By Bruce Schreiner
The Associated Press
BOWLING GREEN, Ky. - Western Kentucky University regents Friday formally approved joint engineering degree programs with the state's two largest universities.
Under the arrangements, which have been in the works for several years, Western will team up with the University of Kentucky to offer bachelor's degree programs in mechanical and civil engineering. Western will forge a partnership with the University of Louisville for a bachelor's degree program in electrical engineering.
Western President Gary Ransdell hailed the partnerships, saying that producing locally trained engineers would become a "primary economic development driver" for the region.
Western's regents had authorized development of the joint programs in recent years after extensive negotiations with UK and U of L. Students at Western have been enrolling in engineering-related classes in anticipation of the joint programs.
University of Kentucky officials say they are still discussing the program and haven't approved it yet.
Ransdell said enrollment has grown to about 300. The first engineering graduates are expected to get their diplomas next May. The graduates will be allowed to take the state licensing examination, Ransdell said.
"And we're on the road to accreditation in these programs," he said.
Most of Western's start-up costs will be covered by state appropriations of $375,000 in the current fiscal year, and the same amount the following year. Western has agreed to make funding for the engineering programs a priority in future state budget requests.
The engineering programs will be housed in a building now under construction on campus. Western has hired a new department head for the engineering program and several faculty members.
Ransdell said the engineering programs have been well received by the region's corporations and manufacturers. Western has raised about $5 million in private contributions, he said, enough to create two professorships and one fully endowed chair, he said.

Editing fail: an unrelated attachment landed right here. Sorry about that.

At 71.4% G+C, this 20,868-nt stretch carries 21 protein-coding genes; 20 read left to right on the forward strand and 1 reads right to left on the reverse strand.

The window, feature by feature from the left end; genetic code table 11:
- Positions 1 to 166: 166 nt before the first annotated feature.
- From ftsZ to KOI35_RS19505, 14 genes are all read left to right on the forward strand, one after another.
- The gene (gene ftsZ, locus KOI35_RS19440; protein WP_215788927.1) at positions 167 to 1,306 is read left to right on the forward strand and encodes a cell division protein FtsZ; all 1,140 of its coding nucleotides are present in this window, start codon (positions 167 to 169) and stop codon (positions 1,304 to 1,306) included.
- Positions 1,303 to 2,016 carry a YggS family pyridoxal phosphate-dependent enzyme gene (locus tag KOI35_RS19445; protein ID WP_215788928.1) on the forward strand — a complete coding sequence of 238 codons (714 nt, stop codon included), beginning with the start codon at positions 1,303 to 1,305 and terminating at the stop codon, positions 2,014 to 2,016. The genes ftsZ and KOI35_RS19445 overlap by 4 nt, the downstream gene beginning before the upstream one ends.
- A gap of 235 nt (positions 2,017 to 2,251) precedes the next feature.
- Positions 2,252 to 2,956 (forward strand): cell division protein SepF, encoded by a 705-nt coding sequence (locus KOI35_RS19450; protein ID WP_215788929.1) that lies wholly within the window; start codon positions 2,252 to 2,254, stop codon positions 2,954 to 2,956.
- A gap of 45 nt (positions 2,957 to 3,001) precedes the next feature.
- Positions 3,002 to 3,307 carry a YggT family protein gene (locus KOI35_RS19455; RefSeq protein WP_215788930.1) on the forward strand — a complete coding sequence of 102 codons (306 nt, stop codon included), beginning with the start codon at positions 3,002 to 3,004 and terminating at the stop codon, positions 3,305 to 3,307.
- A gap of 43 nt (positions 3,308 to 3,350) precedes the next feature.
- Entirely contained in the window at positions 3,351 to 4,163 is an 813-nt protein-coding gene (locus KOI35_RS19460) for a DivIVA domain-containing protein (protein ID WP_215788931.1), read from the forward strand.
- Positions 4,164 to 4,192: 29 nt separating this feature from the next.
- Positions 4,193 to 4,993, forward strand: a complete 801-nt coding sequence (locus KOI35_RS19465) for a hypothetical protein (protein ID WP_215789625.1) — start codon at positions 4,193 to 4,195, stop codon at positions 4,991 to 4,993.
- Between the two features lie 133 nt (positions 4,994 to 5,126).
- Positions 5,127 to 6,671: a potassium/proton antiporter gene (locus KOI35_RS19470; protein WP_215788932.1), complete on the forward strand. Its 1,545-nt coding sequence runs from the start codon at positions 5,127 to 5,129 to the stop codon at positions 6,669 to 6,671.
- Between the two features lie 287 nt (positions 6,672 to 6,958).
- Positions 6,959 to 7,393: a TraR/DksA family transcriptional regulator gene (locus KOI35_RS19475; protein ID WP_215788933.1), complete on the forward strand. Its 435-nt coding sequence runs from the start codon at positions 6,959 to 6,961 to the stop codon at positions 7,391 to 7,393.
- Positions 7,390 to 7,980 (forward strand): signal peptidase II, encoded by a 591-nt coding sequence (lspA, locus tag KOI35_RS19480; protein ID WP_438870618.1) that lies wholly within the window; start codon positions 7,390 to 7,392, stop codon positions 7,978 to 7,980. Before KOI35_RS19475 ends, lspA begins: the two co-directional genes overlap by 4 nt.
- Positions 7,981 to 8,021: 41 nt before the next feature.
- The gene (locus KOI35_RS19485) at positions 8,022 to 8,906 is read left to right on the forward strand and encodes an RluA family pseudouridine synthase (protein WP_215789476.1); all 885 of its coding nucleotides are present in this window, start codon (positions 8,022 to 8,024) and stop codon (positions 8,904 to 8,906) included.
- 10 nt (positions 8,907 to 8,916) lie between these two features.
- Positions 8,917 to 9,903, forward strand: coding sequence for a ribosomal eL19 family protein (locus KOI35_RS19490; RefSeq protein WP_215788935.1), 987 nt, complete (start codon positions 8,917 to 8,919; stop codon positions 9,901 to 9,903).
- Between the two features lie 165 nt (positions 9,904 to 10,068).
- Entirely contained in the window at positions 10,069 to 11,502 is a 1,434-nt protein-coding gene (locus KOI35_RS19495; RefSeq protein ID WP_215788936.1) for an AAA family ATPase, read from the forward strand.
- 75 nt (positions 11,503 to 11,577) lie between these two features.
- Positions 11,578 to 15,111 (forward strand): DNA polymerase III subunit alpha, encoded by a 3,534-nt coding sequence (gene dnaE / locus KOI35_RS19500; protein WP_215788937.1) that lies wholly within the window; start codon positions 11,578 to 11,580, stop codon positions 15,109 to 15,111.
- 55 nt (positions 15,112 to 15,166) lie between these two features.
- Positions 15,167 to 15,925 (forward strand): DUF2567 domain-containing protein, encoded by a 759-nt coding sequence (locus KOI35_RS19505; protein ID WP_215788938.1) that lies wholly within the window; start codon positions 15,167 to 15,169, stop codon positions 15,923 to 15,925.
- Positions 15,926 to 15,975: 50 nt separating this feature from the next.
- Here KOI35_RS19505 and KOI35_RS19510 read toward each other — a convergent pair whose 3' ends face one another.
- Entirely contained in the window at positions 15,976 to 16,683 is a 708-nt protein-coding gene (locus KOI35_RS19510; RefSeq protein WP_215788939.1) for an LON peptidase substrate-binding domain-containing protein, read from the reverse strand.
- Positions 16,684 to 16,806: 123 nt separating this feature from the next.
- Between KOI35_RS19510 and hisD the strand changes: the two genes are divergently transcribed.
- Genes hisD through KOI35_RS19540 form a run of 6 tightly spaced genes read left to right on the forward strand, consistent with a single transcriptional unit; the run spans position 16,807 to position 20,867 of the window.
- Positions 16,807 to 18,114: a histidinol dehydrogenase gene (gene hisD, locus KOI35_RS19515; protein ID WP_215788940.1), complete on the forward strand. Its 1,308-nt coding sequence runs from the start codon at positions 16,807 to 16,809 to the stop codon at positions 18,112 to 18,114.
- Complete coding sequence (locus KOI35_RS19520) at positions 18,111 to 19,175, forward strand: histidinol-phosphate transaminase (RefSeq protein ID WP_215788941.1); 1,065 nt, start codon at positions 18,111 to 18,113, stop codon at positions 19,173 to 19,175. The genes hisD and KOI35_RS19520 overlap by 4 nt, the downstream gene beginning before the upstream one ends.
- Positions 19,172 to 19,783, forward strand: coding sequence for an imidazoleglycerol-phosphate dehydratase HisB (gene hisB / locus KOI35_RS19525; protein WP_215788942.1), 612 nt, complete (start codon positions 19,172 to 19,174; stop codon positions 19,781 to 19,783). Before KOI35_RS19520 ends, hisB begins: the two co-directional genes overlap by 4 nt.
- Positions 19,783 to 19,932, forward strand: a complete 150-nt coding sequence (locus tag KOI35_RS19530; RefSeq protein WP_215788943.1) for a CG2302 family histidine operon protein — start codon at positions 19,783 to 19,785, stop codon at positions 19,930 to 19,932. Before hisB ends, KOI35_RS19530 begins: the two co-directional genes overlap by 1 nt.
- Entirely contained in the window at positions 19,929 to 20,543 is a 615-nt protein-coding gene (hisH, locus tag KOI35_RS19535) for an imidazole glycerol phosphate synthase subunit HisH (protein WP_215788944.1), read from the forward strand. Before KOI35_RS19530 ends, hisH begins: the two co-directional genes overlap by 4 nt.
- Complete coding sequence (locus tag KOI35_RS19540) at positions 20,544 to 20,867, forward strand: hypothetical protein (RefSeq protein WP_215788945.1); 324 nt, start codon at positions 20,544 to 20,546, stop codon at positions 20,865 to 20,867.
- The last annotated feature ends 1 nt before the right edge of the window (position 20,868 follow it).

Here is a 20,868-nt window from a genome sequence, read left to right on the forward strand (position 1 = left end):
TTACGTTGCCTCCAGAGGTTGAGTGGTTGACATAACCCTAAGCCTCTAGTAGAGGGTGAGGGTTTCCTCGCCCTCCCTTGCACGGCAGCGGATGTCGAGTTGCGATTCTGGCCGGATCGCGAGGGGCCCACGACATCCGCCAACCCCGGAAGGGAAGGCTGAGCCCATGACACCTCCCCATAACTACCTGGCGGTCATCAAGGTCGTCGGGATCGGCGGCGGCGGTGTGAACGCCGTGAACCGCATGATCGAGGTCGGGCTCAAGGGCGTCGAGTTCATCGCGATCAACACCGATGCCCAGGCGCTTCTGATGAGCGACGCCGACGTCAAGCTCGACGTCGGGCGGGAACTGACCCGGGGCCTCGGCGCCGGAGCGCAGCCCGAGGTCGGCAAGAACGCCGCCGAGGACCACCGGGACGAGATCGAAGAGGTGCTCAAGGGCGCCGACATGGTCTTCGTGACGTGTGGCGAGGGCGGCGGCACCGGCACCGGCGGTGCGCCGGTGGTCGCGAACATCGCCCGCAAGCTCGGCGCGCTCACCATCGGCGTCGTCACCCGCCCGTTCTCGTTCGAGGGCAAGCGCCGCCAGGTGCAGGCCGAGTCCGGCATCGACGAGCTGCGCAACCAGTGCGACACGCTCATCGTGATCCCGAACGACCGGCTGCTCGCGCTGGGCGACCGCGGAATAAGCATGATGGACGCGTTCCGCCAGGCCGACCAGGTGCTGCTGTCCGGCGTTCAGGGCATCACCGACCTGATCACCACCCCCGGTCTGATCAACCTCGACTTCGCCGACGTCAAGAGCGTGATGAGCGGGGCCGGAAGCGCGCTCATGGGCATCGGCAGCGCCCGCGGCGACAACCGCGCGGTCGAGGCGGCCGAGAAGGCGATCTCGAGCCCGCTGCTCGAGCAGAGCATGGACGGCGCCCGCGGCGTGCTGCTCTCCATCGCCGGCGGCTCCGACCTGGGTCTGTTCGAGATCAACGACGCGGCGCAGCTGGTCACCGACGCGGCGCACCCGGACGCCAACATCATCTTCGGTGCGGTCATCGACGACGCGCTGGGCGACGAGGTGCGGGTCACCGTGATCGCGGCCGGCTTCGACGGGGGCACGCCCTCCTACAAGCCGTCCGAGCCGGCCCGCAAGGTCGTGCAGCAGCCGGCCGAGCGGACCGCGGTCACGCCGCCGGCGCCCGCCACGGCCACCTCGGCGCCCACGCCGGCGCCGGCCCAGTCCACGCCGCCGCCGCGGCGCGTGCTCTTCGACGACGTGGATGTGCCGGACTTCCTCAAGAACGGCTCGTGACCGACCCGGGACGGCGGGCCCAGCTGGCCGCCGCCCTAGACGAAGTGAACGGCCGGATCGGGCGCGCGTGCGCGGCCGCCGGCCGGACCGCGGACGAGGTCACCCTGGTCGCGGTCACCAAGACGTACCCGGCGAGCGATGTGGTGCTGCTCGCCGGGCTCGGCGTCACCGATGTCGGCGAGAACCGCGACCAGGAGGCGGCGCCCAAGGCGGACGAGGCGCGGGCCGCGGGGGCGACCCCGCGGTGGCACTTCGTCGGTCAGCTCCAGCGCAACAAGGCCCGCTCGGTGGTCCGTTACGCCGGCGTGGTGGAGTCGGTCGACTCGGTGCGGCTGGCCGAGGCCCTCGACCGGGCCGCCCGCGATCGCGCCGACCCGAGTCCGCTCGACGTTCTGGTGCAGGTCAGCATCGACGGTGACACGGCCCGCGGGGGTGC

The school also has obtained "lots of scholarship money" for engineering students, Ransdell said.
Jammin' is laid-back street fest
Dancin' crowd helps festival pick up the pace
Pathologist's conviction reversed
College grads find dream jobs elusive
Hamilton soldier shot dead in Iraq
IN THE TRISTATE
Event honors traditions
Robbers hit bar; patron shoots
Obituary: Jean Angela Noppenberger, Sister of Charity
Tristate A.M. Report
Number of audits likely to grow
Fire captain accused in abduction
Hey west side, you're next
McNUTT: Author to lead writers' session
Faith Matters: Moms honored at area services
BUTLER, WARREN, CLERMONT
Gas leak closes road by Lebanon
Suspect returns for trial in 1974 killing
Cleanup spoils summer
A snip for charity
Fugitive who owes victim imprisoned
Victim receives $550,000
Pickerington parents propose pay-to-play to salvage activities
President picked for Cleveland Foundation
Ohio contests unemployment fine
Historic highway helped America grow westward
Boarder pleads guilty to murder of Mount Victory councilwoman
More animal farms avoid regulation
Bathroom passes ease wait for new coaster
Land wanted by airport to cost $9.5M
Tired of your old tires? Now's your chance
Western regents OK joint engineering degree programs with UK and U of L
Murder suspect had violent history
Three charged for meth lab
'Probable' case of SARS being treated in N.Ky.
N.Ky. Rep. Lucas one of only four Democrats who voted for tax cut
Escapee gives up after tear gas lands
Court upholds dismissal of case against Mexican
WKU dorm fire, death prompts review of safety
Court rules in favor of W.Ky. industrial park bond issue
Child-support lawsuit targets candidate
Candidates spent $12.5M
Cleanup proceeding at Paducah plant